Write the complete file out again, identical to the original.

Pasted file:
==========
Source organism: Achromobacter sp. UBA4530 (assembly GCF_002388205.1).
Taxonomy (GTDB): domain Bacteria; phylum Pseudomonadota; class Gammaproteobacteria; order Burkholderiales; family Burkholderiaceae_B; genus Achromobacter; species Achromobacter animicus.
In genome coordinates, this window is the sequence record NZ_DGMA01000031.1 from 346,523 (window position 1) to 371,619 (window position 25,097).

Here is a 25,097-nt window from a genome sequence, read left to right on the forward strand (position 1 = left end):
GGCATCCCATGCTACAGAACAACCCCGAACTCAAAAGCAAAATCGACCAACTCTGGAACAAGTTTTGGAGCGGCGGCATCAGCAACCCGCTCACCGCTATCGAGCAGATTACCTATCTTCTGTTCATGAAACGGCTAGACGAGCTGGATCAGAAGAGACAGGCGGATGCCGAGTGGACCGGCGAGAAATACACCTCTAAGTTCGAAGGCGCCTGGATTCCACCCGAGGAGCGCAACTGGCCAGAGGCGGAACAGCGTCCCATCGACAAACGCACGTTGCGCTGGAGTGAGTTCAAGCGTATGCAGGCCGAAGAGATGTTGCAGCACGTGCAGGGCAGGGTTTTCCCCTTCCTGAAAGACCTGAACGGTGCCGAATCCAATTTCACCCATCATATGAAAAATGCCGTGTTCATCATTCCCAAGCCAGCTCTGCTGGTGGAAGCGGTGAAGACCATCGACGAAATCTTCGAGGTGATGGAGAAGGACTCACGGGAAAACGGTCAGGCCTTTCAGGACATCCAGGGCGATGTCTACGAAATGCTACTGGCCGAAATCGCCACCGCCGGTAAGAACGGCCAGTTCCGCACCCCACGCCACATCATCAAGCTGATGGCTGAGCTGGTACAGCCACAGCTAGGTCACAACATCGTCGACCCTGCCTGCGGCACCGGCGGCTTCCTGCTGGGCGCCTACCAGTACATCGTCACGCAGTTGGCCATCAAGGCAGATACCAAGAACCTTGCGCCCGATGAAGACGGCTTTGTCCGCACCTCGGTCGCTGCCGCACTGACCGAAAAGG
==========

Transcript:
Source organism: Achromobacter sp. UBA4530 (assembly GCF_002388205.1).
Taxonomy (GTDB): domain Bacteria; phylum Pseudomonadota; class Gammaproteobacteria; order Burkholderiales; family Burkholderiaceae_B; genus Achromobacter; species Achromobacter animicus.
In genome coordinates, this window is the sequence record NZ_DGMA01000031.1 from 346,523 (window position 1) to 371,619 (window position 25,097).

Here is a 25,097-nt window from a genome sequence, read left to right on the forward strand (position 1 = left end):
GGCATCCCATGCTACAGAACAACCCCGAACTCAAAAGCAAAATCGACCAACTCTGGAACAAGTTTTGGAGCGGCGGCATCAGCAACCCGCTCACCGCTATCGAGCAGATTACCTATCTTCTGTTCATGAAACGGCTAGACGAGCTGGATCAGAAGAGACAGGCGGATGCCGAGTGGACCGGCGAGAAATACACCTCTAAGTTCGAAGGCGCCTGGATTCCACCCGAGGAGCGCAACTGGCCAGAGGCGGAACAGCGTCCCATCGACAAACGCACGTTGCGCTGGAGTGAGTTCAAGCGTATGCAGGCCGAAGAGATGTTGCAGCACGTGCAGGGCAGGGTTTTCCCCTTCCTGAAAGACCTGAACGGTGCCGAATCCAATTTCACCCATCATATGAAAAATGCCGTGTTCATCATTCCCAAGCCAGCTCTGCTGGTGGAAGCGGTGAAGACCATCGACGAAATCTTCGAGGTGATGGAGAAGGACTCACGGGAAAACGGTCAGGCCTTTCAGGACATCCAGGGCGATGTCTACGAAATGCTACTGGCCGAAATCGCCACCGCCGGTAAGAACGGCCAGTTCCGCACCCCACGCCACATCATCAAGCTGATGGCTGAGCTGGTACAGCCACAGCTAGGTCACAACATCGTCGACCCTGCCTGCGGCACCGGCGGCTTCCTGCTGGGCGCCTACCAGTACATCGTCACGCAGTTGGCCATCAAGGCAGATACCAAGAACCTTGCGCCCGATGAAGACGGCTTTGTCCGCACCTCGGTCGCTGCCGCACTGACCGAAAAGG